The Whitney was first run in 1928, won by W.R. Coe’s Black Maria. Tomorrow, it will be run for the 85th time.
Williams Collins Whitney was president of the Saratoga Association at the turn of the last century and oversaw a major expansion and rejuvenation of Saratoga Race Course. His sons, Payne Whitney and Harry Payne Whitney, were both involved in Thoroughbred racing, and the family legacy passed on to C.V. Whitney, son of Harry Payne; C.V. (called “Sonny”) married Mary Lou Schroeder Hosford in 1958, and on Saturday, she will present the trophy to the winner of the Whitney Handicap.
Members of the Whitney family have won its own race 11 times: Harry Payne Whitney won it once in his own name; his brother Payne Whitney’s Greentree Stable won it six times; C.V. Whitney won it four times. The most recent Whitney win in the Whitney came in 1982, when C.V., who died in 1992, won with Silver Buck.
Just south of the Saratoga backstretch lies a farm that used to be part of the Greentree racing operation; John Hay Whitney, son of Payne and Helen Hay Whitney, purchased the land in 1938. Sold in the 90’s to Robert McNair for his Stonerside Stable, it became part of the Darley operation and was named Greentree Training Center in 2007.
Greentree’s last win in the Whitney came in 1958, with a horse named Cohoes. The horse that finished second that day was Admiral Vee, owned by Edward Seinfeld, trained by Allen Jerkens.
“That was a long time ago,” he said this week. “I’d forgotten all about that.”
“Forgetting” for Allen Jerkens is a relative term. “Forgetting” means that he doesn’t recall every single detail, only most of them.
“Didn’t John Ruane ride Cohoes?” he asked. He did.
“I think I might have been disappointed,” he said. “Either they went to the front when they didn’t usually, or we didn’t go to the front when we should have. But I remember the race.”
For those of you who might not, here’s what Joseph Nichols had to say about it:
The reasons for the leaning towards Cohoes were two-fold. The colt, a son of Mahmoud and Belle of Troy, is more or less of a “home town” pride, because of the relative nearness of the city of Cohoes. And then his owners, the Greentree Stable, are members of the Whitney family for whom the race is named and who have done so much for the thoroughbred sport here.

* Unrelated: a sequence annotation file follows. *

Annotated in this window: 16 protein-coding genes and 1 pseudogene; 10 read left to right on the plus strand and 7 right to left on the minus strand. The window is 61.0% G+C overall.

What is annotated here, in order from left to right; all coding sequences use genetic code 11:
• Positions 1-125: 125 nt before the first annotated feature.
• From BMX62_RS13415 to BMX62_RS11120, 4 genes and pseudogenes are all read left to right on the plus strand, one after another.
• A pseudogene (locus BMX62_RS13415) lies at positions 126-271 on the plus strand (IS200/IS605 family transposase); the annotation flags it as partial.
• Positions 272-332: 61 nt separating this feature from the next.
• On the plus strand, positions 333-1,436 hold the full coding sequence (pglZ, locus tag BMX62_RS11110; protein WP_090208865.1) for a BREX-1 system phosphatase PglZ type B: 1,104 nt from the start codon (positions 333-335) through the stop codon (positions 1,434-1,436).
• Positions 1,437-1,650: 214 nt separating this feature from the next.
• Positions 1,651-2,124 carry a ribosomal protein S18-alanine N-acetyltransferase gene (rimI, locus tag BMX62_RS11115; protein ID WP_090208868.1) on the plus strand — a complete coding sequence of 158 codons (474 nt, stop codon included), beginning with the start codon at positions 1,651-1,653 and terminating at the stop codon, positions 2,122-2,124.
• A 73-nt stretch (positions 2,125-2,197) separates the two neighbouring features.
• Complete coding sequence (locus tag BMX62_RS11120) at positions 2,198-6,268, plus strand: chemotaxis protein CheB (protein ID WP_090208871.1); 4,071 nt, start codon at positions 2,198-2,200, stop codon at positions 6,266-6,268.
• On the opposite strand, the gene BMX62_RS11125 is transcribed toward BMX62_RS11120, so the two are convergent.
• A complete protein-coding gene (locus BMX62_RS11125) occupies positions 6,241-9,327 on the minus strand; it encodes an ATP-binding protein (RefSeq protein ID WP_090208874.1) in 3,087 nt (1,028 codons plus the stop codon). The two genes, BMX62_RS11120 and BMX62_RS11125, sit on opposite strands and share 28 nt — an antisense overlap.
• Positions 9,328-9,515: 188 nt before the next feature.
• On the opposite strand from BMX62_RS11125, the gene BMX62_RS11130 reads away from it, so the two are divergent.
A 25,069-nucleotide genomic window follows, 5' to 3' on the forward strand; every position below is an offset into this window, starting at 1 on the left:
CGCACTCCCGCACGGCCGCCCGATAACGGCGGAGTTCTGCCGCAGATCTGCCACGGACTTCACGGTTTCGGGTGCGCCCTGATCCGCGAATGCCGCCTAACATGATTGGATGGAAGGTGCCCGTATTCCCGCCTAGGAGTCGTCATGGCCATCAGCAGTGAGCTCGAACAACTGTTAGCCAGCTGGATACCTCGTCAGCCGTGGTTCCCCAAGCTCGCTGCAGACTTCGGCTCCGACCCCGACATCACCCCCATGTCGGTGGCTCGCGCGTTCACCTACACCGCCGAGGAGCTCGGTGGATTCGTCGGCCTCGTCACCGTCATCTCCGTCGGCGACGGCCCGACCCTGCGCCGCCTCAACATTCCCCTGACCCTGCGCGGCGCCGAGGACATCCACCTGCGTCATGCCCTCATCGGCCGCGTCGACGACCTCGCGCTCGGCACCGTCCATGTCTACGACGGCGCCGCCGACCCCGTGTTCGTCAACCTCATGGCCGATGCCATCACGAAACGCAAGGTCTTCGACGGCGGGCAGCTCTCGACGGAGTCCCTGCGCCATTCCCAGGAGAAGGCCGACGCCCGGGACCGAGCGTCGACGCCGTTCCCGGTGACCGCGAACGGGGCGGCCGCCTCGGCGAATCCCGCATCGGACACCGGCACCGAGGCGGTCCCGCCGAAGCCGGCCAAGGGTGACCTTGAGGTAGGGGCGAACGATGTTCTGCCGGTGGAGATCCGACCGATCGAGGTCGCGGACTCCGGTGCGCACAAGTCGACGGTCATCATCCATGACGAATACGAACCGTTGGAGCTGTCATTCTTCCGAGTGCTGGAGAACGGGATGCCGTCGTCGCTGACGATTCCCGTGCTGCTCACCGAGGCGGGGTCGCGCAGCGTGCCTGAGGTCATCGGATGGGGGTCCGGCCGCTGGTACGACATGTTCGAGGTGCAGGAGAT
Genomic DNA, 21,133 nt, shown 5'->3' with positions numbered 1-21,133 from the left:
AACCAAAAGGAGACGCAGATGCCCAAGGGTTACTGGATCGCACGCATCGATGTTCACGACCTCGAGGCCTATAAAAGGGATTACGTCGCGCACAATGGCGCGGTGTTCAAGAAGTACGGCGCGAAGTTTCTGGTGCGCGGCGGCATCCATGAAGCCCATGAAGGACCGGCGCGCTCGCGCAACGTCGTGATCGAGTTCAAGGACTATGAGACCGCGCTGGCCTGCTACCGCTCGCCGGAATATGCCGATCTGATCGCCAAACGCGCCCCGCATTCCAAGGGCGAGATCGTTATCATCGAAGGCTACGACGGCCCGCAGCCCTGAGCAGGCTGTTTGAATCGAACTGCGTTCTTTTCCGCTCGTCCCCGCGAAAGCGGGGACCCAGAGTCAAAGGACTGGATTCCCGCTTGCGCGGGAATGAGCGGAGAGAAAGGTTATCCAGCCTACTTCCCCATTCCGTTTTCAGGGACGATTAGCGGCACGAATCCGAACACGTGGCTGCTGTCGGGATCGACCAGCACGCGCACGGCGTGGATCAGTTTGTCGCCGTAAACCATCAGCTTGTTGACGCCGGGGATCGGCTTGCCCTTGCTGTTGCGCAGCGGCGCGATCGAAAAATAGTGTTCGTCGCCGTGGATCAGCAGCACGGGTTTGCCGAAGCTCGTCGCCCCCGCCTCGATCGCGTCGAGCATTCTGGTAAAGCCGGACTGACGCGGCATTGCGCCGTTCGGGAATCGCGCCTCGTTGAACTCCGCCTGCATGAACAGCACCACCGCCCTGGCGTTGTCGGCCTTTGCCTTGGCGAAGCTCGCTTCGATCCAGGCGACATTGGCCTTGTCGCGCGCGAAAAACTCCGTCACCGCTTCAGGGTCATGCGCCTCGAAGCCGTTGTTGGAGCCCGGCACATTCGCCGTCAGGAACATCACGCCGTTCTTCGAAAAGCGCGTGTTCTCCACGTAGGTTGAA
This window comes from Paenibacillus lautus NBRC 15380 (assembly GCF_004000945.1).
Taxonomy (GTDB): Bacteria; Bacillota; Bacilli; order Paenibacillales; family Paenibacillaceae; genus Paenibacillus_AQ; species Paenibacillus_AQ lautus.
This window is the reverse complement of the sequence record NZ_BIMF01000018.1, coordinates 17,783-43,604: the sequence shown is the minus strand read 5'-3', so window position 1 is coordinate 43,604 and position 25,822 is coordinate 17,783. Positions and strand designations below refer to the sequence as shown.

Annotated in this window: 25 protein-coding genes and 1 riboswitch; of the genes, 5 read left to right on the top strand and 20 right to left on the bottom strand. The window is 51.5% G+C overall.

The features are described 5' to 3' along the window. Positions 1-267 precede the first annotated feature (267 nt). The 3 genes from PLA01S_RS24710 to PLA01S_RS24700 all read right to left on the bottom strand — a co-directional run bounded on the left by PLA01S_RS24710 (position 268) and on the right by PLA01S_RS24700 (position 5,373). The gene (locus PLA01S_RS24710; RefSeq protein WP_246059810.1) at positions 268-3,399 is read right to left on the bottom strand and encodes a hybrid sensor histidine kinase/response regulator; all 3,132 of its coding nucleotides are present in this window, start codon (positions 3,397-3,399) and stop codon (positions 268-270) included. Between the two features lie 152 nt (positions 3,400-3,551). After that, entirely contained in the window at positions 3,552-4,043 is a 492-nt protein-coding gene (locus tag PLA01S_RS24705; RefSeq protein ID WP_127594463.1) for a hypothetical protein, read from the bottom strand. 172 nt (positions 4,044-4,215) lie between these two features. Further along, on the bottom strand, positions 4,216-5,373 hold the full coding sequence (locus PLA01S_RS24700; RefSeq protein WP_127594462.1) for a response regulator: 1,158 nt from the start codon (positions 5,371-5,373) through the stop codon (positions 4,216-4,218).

Johnny Ruane…had to fight off the challenge of Ted Atkinson on Admiral Vee almost to the wire before he has (sic) certain of the victory.
…the Whitney resolved into a duel between the winner and the runner-up and the victory was not at all easy, for there were moments when it appeared that the Seinfeld color-bearer, at 6-1, might create an upset.
Through the early going Cohoes was in front and his lead seemed safe enough. But at the turn going into the stretch Admiral Vee displaced him and for a time the favorite appeared to be beaten.
But Cohoes prevailed, to the delight, apparently, of the Saratoga crowd, and certainly to the Whitney family.
John Gaver trained five of those Greentree Whitney winners; he was an assistant for the first one, St. Brideaux, in 1931.
“He was the bookkeeper, right?” asked Jerkens. “He was a Princeton graduate.”
Jerkens is close, of course. Gaver did graduate from Princeton, first teaching at the Gilman School in Baltimore, then working as a bank clerk before going to work for Greentree.
From his barn in Clare Court, Jerkens had a clear view to the path that the Greentree horses would take from the farm to the track.
“I remember when they used to come through there, with their entourage: the station wagon and Mr. Gaver and the assistant trainer and someone leading a stakes horse, and Ted Atkinson would be on and they’d walk down there,” he recalled.
“I felt very happy that Mr. Gaver paid any attention to me at all, because we all looked up to him.”
“He knew that I liked to ride Ted Atkinson and that was his stable jockey. In those days, you didn’t have to name a jock when you entered your horse, but you had to have the jockey by the next day at 8 o’clock.
“The morning of a stakes race, he sent word to me that his horse wasn’t running, that I could have Atkinson if I wanted. And I thought that was really nice. That was our first contact, and then after that we’d say hello.”
Jerkens himself once, famously, won the Whitney. In 1973, he and Onion were in barn 5, the barn that he returned to this summer after years across the pony track; that Whitney was one of the races that earned him the “Giant Killer” moniker, though Onion paid only $13.20, much less than some of the Chief’s other takedowns of the favorite.
“The Whitney was just another race in those days,” he said, thinking back to Cohoes and Admiral Vee. “It wasn’t anything too special. When Onion won, it was big…but of course that was big because of Secretariat.”
Or maybe, at least a little, because it was the Chief.
“Cohoes, 5 to 4, Outraces Admiral Vee in Whitney.” Joseph C. Nichols, New York Times, August 3, 1958